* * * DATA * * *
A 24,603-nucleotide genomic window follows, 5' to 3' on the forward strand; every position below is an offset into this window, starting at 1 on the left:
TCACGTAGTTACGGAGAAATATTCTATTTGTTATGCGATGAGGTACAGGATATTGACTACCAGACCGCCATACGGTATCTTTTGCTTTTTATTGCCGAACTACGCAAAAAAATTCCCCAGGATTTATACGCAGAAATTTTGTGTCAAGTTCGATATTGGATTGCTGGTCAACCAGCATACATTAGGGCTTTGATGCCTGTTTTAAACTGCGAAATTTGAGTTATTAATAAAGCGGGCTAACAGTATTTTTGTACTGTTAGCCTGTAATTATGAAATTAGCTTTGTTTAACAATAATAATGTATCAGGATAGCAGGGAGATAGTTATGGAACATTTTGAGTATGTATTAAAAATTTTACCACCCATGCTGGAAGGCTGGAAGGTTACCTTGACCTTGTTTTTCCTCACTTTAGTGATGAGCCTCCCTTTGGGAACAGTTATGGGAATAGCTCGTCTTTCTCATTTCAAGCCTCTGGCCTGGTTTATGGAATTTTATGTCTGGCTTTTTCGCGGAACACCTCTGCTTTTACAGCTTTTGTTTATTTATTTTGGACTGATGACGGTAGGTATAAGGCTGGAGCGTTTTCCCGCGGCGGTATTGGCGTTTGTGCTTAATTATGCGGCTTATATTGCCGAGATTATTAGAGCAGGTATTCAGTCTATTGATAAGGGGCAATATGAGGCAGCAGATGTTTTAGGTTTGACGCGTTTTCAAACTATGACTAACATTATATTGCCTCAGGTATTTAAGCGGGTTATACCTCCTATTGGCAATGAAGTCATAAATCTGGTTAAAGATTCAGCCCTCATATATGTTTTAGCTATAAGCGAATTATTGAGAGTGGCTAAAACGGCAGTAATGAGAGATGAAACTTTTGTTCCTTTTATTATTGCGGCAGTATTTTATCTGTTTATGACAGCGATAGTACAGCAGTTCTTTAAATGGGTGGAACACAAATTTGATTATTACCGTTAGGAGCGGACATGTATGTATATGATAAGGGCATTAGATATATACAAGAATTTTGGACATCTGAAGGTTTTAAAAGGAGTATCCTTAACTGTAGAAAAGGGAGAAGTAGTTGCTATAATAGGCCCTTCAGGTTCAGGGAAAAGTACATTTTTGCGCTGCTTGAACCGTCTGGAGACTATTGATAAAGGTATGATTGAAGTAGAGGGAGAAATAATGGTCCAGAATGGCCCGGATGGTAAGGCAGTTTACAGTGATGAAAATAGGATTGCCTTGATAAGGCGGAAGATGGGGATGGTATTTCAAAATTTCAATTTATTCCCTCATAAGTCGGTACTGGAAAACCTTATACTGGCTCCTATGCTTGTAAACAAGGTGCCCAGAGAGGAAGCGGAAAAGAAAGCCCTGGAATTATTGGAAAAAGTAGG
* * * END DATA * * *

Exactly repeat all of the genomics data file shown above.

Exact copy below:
A 24,603-nucleotide genomic window follows, 5' to 3' on the forward strand; every position below is an offset into this window, starting at 1 on the left:
TCACGTAGTTACGGAGAAATATTCTATTTGTTATGCGATGAGGTACAGGATATTGACTACCAGACCGCCATACGGTATCTTTTGCTTTTTATTGCCGAACTACGCAAAAAAATTCCCCAGGATTTATACGCAGAAATTTTGTGTCAAGTTCGATATTGGATTGCTGGTCAACCAGCATACATTAGGGCTTTGATGCCTGTTTTAAACTGCGAAATTTGAGTTATTAATAAAGCGGGCTAACAGTATTTTTGTACTGTTAGCCTGTAATTATGAAATTAGCTTTGTTTAACAATAATAATGTATCAGGATAGCAGGGAGATAGTTATGGAACATTTTGAGTATGTATTAAAAATTTTACCACCCATGCTGGAAGGCTGGAAGGTTACCTTGACCTTGTTTTTCCTCACTTTAGTGATGAGCCTCCCTTTGGGAACAGTTATGGGAATAGCTCGTCTTTCTCATTTCAAGCCTCTGGCCTGGTTTATGGAATTTTATGTCTGGCTTTTTCGCGGAACACCTCTGCTTTTACAGCTTTTGTTTATTTATTTTGGACTGATGACGGTAGGTATAAGGCTGGAGCGTTTTCCCGCGGCGGTATTGGCGTTTGTGCTTAATTATGCGGCTTATATTGCCGAGATTATTAGAGCAGGTATTCAGTCTATTGATAAGGGGCAATATGAGGCAGCAGATGTTTTAGGTTTGACGCGTTTTCAAACTATGACTAACATTATATTGCCTCAGGTATTTAAGCGGGTTATACCTCCTATTGGCAATGAAGTCATAAATCTGGTTAAAGATTCAGCCCTCATATATGTTTTAGCTATAAGCGAATTATTGAGAGTGGCTAAAACGGCAGTAATGAGAGATGAAACTTTTGTTCCTTTTATTATTGCGGCAGTATTTTATCTGTTTATGACAGCGATAGTACAGCAGTTCTTTAAATGGGTGGAACACAAATTTGATTATTACCGTTAGGAGCGGACATGTATGTATATGATAAGGGCATTAGATATATACAAGAATTTTGGACATCTGAAGGTTTTAAAAGGAGTATCCTTAACTGTAGAAAAGGGAGAAGTAGTTGCTATAATAGGCCCTTCAGGTTCAGGGAAAAGTACATTTTTGCGCTGCTTGAACCGTCTGGAGACTATTGATAAAGGTATGATTGAAGTAGAGGGAGAAATAATGGTCCAGAATGGCCCGGATGGTAAGGCAGTTTACAGTGATGAAAATAGGATTGCCTTGATAAGGCGGAAGATGGGGATGGTATTTCAAAATTTCAATTTATTCCCTCATAAGTCGGTACTGGAAAACCTTATACTGGCTCCTATGCTTGTAAACAAGGTGCCCAGAGAGGAAGCGGAAAAGAAAGCCCTGGAATTATTGGAAAAAGTAGG